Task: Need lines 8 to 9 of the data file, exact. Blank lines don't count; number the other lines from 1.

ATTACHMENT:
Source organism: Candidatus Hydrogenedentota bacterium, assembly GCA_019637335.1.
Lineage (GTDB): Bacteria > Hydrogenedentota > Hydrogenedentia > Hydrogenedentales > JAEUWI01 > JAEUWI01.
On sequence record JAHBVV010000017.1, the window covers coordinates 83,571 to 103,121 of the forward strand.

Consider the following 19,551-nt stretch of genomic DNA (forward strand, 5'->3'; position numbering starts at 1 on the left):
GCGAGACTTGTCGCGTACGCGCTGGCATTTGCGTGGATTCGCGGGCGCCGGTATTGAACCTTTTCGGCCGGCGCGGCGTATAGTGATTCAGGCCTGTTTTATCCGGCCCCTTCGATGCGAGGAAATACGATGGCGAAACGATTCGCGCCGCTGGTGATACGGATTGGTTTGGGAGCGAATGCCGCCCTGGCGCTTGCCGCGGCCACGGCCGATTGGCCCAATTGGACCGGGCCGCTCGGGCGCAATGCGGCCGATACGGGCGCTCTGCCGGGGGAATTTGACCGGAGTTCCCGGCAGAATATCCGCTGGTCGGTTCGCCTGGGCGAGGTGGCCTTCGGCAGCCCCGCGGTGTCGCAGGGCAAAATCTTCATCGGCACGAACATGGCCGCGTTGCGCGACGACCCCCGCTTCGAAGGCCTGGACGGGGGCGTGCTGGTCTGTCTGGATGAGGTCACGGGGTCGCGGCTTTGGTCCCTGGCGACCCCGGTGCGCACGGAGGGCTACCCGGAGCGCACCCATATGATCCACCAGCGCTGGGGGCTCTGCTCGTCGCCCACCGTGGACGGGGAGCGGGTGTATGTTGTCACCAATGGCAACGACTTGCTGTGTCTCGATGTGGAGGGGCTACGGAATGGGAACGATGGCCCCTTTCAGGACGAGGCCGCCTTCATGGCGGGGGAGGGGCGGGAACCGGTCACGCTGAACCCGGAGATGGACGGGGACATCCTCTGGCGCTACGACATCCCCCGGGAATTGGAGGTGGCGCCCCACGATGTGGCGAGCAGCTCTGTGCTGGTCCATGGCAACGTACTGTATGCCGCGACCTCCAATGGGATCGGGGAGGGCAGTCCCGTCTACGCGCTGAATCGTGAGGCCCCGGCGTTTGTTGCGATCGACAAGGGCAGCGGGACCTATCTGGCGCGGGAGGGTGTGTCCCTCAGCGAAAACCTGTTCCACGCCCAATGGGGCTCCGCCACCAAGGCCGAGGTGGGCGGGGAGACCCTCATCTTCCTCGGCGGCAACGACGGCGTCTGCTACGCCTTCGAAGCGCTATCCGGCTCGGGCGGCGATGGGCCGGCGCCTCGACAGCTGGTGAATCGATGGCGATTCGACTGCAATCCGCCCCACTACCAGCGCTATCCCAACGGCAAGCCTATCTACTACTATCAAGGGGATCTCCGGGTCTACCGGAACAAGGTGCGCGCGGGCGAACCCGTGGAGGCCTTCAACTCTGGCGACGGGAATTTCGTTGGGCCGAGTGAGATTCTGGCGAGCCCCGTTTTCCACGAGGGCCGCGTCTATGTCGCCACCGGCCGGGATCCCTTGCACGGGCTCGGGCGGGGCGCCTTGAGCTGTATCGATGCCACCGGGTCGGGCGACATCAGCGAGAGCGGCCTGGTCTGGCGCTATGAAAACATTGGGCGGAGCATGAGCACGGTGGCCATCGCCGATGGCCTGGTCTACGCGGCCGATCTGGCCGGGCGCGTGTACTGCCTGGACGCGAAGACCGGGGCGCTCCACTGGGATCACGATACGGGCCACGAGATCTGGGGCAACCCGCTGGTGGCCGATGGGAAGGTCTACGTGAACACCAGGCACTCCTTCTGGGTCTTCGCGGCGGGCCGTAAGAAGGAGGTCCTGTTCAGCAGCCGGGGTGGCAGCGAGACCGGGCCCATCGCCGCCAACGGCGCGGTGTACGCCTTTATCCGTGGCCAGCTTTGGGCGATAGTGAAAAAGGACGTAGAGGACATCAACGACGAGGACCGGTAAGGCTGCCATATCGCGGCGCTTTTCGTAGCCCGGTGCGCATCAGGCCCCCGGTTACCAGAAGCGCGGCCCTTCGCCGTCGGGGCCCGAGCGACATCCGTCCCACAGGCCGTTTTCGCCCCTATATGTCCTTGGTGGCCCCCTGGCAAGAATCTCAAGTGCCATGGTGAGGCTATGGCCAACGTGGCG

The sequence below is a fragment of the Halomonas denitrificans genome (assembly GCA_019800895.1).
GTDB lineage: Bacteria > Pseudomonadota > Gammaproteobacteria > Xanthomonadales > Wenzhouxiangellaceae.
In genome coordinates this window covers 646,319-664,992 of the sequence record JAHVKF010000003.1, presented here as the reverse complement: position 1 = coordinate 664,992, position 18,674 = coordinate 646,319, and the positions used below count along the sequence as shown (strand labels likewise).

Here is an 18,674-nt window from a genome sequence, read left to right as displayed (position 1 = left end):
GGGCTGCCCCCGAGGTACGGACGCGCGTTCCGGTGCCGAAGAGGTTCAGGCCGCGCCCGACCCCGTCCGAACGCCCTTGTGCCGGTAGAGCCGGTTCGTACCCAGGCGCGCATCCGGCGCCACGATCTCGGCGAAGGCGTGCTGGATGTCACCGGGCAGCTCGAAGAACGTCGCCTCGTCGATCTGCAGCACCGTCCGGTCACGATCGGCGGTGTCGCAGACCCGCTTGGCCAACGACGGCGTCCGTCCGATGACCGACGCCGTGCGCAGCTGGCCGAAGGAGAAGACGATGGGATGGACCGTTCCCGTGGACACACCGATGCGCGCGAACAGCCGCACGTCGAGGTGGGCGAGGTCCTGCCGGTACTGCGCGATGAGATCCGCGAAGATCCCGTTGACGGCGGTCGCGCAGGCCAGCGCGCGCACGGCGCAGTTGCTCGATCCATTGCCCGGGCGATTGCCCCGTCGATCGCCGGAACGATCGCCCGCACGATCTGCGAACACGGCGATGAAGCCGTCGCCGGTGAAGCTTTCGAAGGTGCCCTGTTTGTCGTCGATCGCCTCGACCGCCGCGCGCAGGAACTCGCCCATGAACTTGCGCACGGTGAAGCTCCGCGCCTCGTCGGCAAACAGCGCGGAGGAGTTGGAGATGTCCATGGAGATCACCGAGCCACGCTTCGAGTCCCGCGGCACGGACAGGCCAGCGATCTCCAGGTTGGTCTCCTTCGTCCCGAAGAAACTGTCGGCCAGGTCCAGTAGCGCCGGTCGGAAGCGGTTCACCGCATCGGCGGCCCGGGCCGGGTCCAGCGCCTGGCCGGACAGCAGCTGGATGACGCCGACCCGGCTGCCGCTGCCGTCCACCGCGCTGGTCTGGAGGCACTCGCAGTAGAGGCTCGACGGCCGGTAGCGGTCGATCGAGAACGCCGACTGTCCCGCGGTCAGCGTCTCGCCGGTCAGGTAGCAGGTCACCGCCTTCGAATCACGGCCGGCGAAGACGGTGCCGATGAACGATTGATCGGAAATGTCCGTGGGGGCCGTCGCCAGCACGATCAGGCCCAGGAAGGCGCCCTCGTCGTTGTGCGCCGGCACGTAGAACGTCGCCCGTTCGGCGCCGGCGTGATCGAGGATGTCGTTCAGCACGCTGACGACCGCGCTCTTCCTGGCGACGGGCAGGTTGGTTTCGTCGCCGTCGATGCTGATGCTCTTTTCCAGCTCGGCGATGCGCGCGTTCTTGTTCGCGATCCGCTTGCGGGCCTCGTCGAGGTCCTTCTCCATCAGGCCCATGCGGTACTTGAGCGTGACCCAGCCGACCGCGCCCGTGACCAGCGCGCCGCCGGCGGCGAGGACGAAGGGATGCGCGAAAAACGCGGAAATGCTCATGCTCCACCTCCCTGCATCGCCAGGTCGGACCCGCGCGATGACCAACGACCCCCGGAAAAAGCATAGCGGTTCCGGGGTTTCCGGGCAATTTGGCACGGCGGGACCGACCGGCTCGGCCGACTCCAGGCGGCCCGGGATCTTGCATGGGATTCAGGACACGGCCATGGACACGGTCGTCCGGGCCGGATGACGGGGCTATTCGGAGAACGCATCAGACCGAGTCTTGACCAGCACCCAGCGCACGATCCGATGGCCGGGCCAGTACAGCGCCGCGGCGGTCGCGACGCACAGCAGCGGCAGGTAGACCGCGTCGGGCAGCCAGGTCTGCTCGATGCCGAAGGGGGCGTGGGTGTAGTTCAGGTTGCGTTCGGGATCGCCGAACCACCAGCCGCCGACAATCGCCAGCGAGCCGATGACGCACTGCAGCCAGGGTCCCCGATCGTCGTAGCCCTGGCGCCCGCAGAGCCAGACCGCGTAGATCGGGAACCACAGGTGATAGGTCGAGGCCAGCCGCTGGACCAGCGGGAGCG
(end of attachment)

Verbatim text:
In genome coordinates this window covers 646,319-664,992 of the sequence record JAHVKF010000003.1, presented here as the reverse complement: position 1 = coordinate 664,992, position 18,674 = coordinate 646,319, and the positions used below count along the sequence as shown (strand labels likewise).

Here is an 18,674-nt window from a genome sequence, read left to right as displayed (position 1 = left end):